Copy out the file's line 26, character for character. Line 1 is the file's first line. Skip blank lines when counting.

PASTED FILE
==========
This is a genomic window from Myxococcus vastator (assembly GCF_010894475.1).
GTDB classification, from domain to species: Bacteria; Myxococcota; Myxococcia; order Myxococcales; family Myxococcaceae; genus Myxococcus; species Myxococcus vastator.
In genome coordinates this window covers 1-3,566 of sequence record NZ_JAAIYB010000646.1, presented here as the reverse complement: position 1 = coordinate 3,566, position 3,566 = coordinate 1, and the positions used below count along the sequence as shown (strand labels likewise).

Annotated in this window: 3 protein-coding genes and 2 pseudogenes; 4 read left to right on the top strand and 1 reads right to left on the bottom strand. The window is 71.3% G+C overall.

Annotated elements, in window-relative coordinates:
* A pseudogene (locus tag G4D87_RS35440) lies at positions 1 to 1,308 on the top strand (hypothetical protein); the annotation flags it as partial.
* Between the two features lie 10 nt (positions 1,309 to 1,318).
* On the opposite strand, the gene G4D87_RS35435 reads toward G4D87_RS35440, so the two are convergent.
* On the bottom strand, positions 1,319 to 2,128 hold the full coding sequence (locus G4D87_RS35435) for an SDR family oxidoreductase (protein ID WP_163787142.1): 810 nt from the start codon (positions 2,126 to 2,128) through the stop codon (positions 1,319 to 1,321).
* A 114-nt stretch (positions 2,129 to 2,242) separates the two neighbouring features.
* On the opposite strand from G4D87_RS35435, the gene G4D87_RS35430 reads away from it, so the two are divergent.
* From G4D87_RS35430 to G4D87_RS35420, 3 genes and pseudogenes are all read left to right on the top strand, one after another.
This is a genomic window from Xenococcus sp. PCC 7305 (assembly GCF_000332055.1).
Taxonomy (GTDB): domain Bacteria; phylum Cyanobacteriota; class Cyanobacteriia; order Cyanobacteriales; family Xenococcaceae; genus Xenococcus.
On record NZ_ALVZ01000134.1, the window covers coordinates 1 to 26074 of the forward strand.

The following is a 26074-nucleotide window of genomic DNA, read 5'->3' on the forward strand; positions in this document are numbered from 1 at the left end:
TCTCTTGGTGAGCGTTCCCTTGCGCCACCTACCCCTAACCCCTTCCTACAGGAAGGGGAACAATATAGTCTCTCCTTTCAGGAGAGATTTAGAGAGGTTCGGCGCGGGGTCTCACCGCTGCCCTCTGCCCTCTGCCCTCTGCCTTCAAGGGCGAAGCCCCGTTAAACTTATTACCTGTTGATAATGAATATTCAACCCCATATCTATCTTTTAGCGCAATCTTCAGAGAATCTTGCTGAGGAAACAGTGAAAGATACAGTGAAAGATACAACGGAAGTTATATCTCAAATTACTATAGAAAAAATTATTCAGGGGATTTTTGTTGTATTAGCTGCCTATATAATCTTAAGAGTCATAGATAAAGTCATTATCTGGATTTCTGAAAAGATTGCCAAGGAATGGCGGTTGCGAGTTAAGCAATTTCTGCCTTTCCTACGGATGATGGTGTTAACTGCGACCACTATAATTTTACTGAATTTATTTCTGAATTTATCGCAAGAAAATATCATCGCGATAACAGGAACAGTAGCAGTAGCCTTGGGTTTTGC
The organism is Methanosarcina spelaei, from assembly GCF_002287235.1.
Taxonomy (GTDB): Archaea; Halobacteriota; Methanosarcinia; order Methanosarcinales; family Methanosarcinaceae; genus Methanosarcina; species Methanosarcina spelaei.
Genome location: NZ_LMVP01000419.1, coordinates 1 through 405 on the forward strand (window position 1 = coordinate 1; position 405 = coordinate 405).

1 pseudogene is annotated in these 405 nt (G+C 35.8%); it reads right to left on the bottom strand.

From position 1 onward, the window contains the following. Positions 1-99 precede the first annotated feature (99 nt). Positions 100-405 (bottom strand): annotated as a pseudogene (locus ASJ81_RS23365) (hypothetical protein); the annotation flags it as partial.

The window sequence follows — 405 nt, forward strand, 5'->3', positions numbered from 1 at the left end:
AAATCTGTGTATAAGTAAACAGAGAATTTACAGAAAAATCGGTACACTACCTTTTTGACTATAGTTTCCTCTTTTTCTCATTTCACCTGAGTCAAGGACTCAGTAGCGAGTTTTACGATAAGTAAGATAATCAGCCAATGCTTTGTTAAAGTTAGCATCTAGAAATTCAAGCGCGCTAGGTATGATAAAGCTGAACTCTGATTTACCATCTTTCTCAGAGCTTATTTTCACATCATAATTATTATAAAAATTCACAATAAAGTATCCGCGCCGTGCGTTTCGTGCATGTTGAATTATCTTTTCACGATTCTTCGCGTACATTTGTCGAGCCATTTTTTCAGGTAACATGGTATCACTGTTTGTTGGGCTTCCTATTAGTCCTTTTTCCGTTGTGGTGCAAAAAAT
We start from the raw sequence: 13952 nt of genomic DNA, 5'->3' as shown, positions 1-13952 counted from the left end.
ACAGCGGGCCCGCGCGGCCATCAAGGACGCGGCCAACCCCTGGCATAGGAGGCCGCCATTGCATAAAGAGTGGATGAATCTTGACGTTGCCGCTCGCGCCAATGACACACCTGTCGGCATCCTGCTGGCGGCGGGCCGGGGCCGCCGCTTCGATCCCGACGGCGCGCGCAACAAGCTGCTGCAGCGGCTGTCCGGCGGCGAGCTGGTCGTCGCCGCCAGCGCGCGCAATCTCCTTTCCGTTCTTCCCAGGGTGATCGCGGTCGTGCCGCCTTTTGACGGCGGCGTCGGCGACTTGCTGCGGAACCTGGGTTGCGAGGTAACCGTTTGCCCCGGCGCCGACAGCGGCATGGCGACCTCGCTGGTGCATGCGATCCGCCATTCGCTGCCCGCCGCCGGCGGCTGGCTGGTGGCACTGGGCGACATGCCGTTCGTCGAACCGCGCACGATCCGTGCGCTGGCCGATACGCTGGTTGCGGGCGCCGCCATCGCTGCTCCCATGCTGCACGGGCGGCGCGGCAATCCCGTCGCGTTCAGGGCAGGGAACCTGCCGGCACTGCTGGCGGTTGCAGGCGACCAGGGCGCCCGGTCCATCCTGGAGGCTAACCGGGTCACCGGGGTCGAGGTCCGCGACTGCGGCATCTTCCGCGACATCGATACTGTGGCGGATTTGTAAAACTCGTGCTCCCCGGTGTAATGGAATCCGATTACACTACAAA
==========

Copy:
ACAGCGGGCCCGCGCGGCCATCAAGGACGCGGCCAACCCCTGGCATAGGAGGCCGCCATTGCATAAAGAGTGGATGAATCTTGACGTTGCCGCTCGCGCCAATGACACACCTGTCGGCATCCTGCTGGCGGCGGGCCGGGGCCGCCGCTTCGATCCCGACGGCGCGCGCAACAAGCTGCTGCAGCGGCTGTCCGGCGGCGAGCTGGTCGTCGCCGCCAGCGCGCGCAATCTCCTTTCCGTTCTTCCCAGGGTGATCGCGGTCGTGCCGCCTTTTGACGGCGGCGTCGGCGACTTGCTGCGGAACCTGGGTTGCGAGGTAACCGTTTGCCCCGGCGCCGACAGCGGCATGGCGACCTCGCTGGTGCATGCGATCCGCCATTCGCTGCCCGCCGCCGGCGGCTGGCTGGTGGCACTGGGCGACATGCCGTTCGTCGAACCGCGCACGATCCGTGCGCTGGCCGATACGCTGGTTGCGGGCGCCGCCATCGCTGCTCCCATGCTGCACGGGCGGCGCGGCAATCCCGTCGCGTTCAGGGCAGGGAACCTGCCGGCACTGCTGGCGGTTGCAGGCGACCAGGGCGCCCGGTCCATCCTGGAGGCTAACCGGGTCACCGGGGTCGAGGTCCGCGACTGCGGCATCTTCCGCGACATCGATACTGTGGCGGATTTGTAAAACTCGTGCTCCCCGGTGTAATGGAATCCGATTACACTACAAA